All posts by rannmann

Jake is a web developer who loves data and automation. He went to the University of Alaska Fairbanks and studied Computer Science and Information Technology. Most of his work is done in PHP, MySQL, and Javascript.

Posted On August 27, 2015By rannmannIn Developers

Hosting a Steam Bot on OpenShift Online

So you just finished your first Steam trade bot.  Or maybe you’ve done this a while and just read the updated tutorial using the simplified steam-user library.  Either way, if you don’t have a dedicated server, odds are you don’t have a place to host the bot long-term.  Sure, you could run it on your desktop and let it go offline when you reboot, but that’s certainly not ideal.  Or you could get a VPS for $5/mo, but you probably don’t want to maintain your own server and its security.Read More
Last year I wrote an article on creating a Steam trade bot which seemed to be pretty popular.  Since then, the core library has been updated to v1.0 and a majority of the API has been rewritten.  Variable names have changed, key functionality has been modularized, and a lot of the old code no longer works.  In this updated article I’m going to jump right into the code and libraries, but if you’re interested in core concepts, history, and setting up your environment for node, see the original article.  For IO.js youRead More

Posted On May 11, 2015By rannmannIn Tutorials

Tracking Down Ping Issues

We’ve all been there.  Fragging up a storm when suddenly you start jittering all over the place and can’t land a single shot.  You press tab only to find that your ping has suddenly jumped up 300ms. Why is my ping bad? Truth is, there’s no way for anyone to answer that for you without more information.  Let’s run through one example together and take a look at all the things it could be. Eliminate the Obvious Is everyone on the server lagging?  If so, it’s most likely the server or the datacenter.Read More

Posted On January 13, 2015By rannmannIn Tutorials

Creating and Managing FirePowered Donations

FirePowered Gaming is 100% reliant on donations to operate.  Every dollar from community members is put back into the community in the form of operating costs (servers/software) and prizes (keys/bills/buds/games).  If you like what we’re doing and want to help out, you can donate TF2 items or pick from one of our two donation packages ($5 and $7 monthly). Payment Methods TF2 Items: We currently accept Mann Co. Supply Crate Keys which grant 10 days of donor perks.  We plan to implement other TF2 payment options relatively soon (likely Bills and Buds within theRead More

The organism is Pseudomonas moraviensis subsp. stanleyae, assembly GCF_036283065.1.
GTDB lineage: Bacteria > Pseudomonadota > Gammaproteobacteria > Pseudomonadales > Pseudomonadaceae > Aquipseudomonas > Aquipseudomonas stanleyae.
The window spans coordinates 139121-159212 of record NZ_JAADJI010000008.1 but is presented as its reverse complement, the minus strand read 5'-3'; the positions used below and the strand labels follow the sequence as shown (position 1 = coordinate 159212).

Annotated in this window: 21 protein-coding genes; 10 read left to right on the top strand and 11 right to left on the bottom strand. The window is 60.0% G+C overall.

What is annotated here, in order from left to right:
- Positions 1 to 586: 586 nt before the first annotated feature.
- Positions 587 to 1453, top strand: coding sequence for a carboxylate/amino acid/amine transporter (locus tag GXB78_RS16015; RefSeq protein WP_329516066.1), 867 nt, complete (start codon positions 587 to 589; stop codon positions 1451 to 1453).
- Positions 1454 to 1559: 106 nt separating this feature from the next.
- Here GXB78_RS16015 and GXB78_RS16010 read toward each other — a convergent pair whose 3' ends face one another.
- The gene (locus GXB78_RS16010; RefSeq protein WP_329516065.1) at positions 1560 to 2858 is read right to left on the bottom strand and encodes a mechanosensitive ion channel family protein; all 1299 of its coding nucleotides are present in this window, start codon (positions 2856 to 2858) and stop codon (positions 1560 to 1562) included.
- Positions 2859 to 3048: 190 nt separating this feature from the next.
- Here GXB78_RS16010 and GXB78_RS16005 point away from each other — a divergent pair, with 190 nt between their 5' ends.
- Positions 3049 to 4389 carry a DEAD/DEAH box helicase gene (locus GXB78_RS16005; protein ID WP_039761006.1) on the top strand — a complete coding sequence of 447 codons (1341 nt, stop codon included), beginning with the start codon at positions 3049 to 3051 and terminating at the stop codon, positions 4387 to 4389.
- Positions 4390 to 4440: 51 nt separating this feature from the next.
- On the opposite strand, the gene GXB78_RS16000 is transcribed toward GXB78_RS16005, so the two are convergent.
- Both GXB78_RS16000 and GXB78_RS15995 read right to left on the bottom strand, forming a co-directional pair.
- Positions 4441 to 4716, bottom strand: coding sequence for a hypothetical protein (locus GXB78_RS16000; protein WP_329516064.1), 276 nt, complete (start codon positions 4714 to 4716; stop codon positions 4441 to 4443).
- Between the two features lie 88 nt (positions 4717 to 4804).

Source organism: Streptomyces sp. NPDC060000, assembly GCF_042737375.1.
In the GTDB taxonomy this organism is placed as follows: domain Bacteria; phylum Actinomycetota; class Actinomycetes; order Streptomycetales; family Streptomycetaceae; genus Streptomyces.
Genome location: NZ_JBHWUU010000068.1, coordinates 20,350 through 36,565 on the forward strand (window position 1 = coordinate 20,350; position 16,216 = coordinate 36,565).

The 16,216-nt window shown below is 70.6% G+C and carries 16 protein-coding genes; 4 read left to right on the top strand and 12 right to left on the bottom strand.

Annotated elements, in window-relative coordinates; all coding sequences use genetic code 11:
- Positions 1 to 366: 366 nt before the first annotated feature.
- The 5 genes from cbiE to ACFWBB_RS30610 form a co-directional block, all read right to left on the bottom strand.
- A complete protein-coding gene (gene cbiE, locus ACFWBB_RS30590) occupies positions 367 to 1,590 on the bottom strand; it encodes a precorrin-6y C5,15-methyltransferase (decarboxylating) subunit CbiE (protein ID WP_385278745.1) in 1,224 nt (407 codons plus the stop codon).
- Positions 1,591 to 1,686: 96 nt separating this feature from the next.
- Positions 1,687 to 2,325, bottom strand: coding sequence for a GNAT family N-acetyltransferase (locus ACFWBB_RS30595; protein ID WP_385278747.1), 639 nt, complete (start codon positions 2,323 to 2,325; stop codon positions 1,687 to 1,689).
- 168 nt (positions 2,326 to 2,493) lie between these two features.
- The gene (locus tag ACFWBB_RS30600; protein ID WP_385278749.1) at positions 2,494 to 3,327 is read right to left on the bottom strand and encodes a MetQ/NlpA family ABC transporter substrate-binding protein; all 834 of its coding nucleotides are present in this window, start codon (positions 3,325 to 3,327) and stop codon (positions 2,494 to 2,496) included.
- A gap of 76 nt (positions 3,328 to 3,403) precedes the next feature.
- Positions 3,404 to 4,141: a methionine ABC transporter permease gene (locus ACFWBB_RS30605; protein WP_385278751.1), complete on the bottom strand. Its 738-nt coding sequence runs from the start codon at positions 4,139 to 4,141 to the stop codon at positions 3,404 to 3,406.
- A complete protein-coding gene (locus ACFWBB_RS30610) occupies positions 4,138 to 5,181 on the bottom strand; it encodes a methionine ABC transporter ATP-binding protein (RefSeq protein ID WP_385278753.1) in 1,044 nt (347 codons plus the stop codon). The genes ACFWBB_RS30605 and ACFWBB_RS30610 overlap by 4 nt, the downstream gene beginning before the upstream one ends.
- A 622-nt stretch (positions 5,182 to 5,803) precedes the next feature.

Posted On December 2, 2014By rannmannIn Developers

Creating a Steam Trade Bot with Node.js

Update 2015-07-25: node-steam v1.0 recently was released.  A lot of the functionality of node-steam has drastically changed with this update.  Make sure to install version 0.6.8 when following this guide.  A new version of this article using node-steam 1.0 and trade offers can be found here: The first part of this article provides some background into Steam trade bots, what options are available, how to setup your system to use Node, and some of the packages you’ll need to get started.  Beyond the first section, I’ll stop talking in generalizations and focus onRead More
Bills Hat

Posted On November 3, 2014By rannmannIn Tutorials

Play TF2 and Win Prizes

Every week since FirePowered Gaming has existed (we’ll just forget about that first week for now), we have given away a Mann Co. Supply Crate Key as part of a raffle.  As I write this, we have given away 77 keys through these raffles, not including all our event and donor giveaways.  All in all, we’ve handed out around $500 in prizes in our first year and a half. Having a simple raffle each week is nice and all, but it doesn’t require much interaction between players.  We figured we should tryRead More

Posted On November 3, 2014By rannmannIn News

A Blog for Blogging – Death of a Newsletter

I’m lazy. Not the regular kind of lazy but awfully, horribly lazy when it comes to things like writing. In April, Kricys and I started a community newsletter with the intention on sitting down once per month and writing up what all happened and what sorts of things we were planning behind the scenes for next month. The idea was great, but it turned out to be a lot more work than originally planned. It turns out writing cross-platform HTML emails is complicated (if you don’t want it to be mangled inRead More